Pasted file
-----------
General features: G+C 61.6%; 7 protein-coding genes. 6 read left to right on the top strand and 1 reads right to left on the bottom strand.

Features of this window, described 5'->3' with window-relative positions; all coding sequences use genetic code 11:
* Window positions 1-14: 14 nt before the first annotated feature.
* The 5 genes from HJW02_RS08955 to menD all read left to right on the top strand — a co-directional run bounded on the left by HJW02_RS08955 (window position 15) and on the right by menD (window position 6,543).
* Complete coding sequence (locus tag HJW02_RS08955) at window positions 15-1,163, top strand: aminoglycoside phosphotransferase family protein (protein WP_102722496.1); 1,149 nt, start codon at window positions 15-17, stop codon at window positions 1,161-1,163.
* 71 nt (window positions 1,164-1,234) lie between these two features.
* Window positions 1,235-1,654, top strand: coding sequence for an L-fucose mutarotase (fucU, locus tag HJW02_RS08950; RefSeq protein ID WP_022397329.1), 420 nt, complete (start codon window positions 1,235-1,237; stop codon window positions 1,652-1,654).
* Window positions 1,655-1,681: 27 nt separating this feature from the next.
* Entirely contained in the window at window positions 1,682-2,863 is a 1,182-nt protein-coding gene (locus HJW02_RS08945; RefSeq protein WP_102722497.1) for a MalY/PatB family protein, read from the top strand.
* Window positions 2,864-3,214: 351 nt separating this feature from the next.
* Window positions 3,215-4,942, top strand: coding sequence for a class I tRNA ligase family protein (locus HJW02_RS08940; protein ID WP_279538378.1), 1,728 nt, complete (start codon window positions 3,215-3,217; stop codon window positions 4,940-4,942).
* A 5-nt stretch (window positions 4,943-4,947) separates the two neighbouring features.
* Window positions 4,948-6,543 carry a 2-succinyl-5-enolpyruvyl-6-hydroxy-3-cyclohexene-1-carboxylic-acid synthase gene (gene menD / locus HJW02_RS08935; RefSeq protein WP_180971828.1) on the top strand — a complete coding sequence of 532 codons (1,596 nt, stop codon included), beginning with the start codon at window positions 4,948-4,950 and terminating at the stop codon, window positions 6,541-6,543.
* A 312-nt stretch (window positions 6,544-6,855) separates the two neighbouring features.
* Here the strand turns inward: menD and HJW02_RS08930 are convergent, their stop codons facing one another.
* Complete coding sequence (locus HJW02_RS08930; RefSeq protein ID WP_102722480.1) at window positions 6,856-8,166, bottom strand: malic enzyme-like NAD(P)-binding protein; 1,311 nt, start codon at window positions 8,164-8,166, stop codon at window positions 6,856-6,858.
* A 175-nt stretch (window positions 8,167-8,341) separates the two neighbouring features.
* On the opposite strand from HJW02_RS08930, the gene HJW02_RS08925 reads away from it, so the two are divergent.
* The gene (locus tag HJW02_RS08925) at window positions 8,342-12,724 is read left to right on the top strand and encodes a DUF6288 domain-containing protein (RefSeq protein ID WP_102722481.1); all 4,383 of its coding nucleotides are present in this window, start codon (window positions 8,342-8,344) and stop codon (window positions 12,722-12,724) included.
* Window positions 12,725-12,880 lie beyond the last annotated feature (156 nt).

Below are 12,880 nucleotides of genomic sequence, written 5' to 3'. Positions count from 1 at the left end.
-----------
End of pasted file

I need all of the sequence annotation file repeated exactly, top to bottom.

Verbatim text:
General features: G+C 61.6%; 7 protein-coding genes. 6 read left to right on the top strand and 1 reads right to left on the bottom strand.

Features of this window, described 5'->3' with window-relative positions; all coding sequences use genetic code 11:
* Window positions 1-14: 14 nt before the first annotated feature.
* The 5 genes from HJW02_RS08955 to menD all read left to right on the top strand — a co-directional run bounded on the left by HJW02_RS08955 (window position 15) and on the right by menD (window position 6,543).
* Complete coding sequence (locus tag HJW02_RS08955) at window positions 15-1,163, top strand: aminoglycoside phosphotransferase family protein (protein WP_102722496.1); 1,149 nt, start codon at window positions 15-17, stop codon at window positions 1,161-1,163.
* 71 nt (window positions 1,164-1,234) lie between these two features.
* Window positions 1,235-1,654, top strand: coding sequence for an L-fucose mutarotase (fucU, locus tag HJW02_RS08950; RefSeq protein ID WP_022397329.1), 420 nt, complete (start codon window positions 1,235-1,237; stop codon window positions 1,652-1,654).
* Window positions 1,655-1,681: 27 nt separating this feature from the next.
* Entirely contained in the window at window positions 1,682-2,863 is a 1,182-nt protein-coding gene (locus HJW02_RS08945; RefSeq protein WP_102722497.1) for a MalY/PatB family protein, read from the top strand.
* Window positions 2,864-3,214: 351 nt separating this feature from the next.
* Window positions 3,215-4,942, top strand: coding sequence for a class I tRNA ligase family protein (locus HJW02_RS08940; protein ID WP_279538378.1), 1,728 nt, complete (start codon window positions 3,215-3,217; stop codon window positions 4,940-4,942).
* A 5-nt stretch (window positions 4,943-4,947) separates the two neighbouring features.
* Window positions 4,948-6,543 carry a 2-succinyl-5-enolpyruvyl-6-hydroxy-3-cyclohexene-1-carboxylic-acid synthase gene (gene menD / locus HJW02_RS08935; RefSeq protein WP_180971828.1) on the top strand — a complete coding sequence of 532 codons (1,596 nt, stop codon included), beginning with the start codon at window positions 4,948-4,950 and terminating at the stop codon, window positions 6,541-6,543.
* A 312-nt stretch (window positions 6,544-6,855) separates the two neighbouring features.
* Here the strand turns inward: menD and HJW02_RS08930 are convergent, their stop codons facing one another.
* Complete coding sequence (locus HJW02_RS08930; RefSeq protein ID WP_102722480.1) at window positions 6,856-8,166, bottom strand: malic enzyme-like NAD(P)-binding protein; 1,311 nt, start codon at window positions 8,164-8,166, stop codon at window positions 6,856-6,858.
* A 175-nt stretch (window positions 8,167-8,341) separates the two neighbouring features.
* On the opposite strand from HJW02_RS08930, the gene HJW02_RS08925 reads away from it, so the two are divergent.
* The gene (locus tag HJW02_RS08925) at window positions 8,342-12,724 is read left to right on the top strand and encodes a DUF6288 domain-containing protein (RefSeq protein ID WP_102722481.1); all 4,383 of its coding nucleotides are present in this window, start codon (window positions 8,342-8,344) and stop codon (window positions 12,722-12,724) included.
* Window positions 12,725-12,880 lie beyond the last annotated feature (156 nt).

Below are 12,880 nucleotides of genomic sequence, written 5' to 3'. Positions count from 1 at the left end.